The first skill that each student wants to learn is speaking. Therefore, this is the skill that should be practised the most.
The question that will then follow from a student is “how can I practise outside the lesson if I don’t have anyone to speak with?”
There are in fact many ways to practise, so let’s have a look at some of them.1. Find a language partner
There are many free sites where you can do this. And the best thing is that you can speak to each other over the internet so you don’t even need to be in the same place to do it!
Don’t expect to find the perfect language partner at your first attempt, as you can sometimes find someone who maybe you don’t get on with so well, but don’t give up as this can be a hugely valuable tool.
This is when you listen to something and repeat what the speaker says. The best thing to do is listen to something like a podcast and repeat what the speaker says out loud. This is a brilliant technique and it will help you a lot with pronunciation and intonation.
This may sound easy, but it’s not. You will get tired very quickly, so the best thing to do is just try to repeat a small section of a recording, even 30 seconds. Try to imitate the speaker as best as you can; if you have the transcript to what the speaker is saying, it will be easier.
If you want to be a REALLY good student, record yourself when you do it and compare what you say to the speaker.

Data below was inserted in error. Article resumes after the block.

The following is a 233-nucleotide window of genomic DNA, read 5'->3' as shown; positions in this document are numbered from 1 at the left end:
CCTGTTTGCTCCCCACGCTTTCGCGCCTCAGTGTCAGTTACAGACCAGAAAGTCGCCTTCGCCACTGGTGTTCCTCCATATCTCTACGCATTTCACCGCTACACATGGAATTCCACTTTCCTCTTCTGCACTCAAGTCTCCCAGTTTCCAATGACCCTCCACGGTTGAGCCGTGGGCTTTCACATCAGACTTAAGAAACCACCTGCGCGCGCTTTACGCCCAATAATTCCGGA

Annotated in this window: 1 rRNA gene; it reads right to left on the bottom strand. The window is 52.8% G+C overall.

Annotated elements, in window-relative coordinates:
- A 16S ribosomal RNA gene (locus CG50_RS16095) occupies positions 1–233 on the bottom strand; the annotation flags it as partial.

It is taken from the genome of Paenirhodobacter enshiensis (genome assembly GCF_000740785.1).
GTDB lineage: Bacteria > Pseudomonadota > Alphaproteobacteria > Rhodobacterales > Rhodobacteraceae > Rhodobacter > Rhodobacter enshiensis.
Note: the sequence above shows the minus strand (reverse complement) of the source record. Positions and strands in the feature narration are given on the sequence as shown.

This sounds crazy, but you will be amazed at how many polyglots have implemented this technique to learn many languages. If you are in public, it’s probably best to talk in your head, or people will think you’re crazy! ;)
Another great thing to do is to try and talk about your day and recount stories of things that happened to you. By doing this, you will find occasions when you don’t know a specific word, so it gives you the perfect opportunity to go and look up the meaning and learn new vocabulary.
This is so simple, but so effective. The reason is works is because your mouth will be producing grammatically correct sentences which will slowly start moving into your brain. This will enable you to understand grammar just because it ‘sounds right’ instead of trying to recall grammar rules in your head.
To speak a foreign language, your mouth has to produce sounds that are unnatural for it. By reading aloud, you will be practising these sounds regularly and therefore you will find it easier when speaking, as your mouth will have had much more practising creating these strange sounds.
If you don’t like reading... try singing and sing some of your favourite songs!
Speaking to your friends that speak your native language in English is strange. It’s a great way to practise, but it’s strange and can be embarrassing. If you don’t find this situation difficult, then speak to your friends in English, as this is a great idea.
However, if it is something you’re not comfortable with, send each other voice messages. Doing it like this can be very funny and avoids all the embarrassing bits, as you will not be in the same room when you do it.
Obviously you don’t need to use all of these methods (although there would be nothing wrong with doing that), try all of them and see what you like best.
Remember, none of these methods are easy and will require extra effort from you. All of them will feel strange at the beginning, but don’t give up and keep with it. If you want a new result (improve your speaking), you need a new action! ;)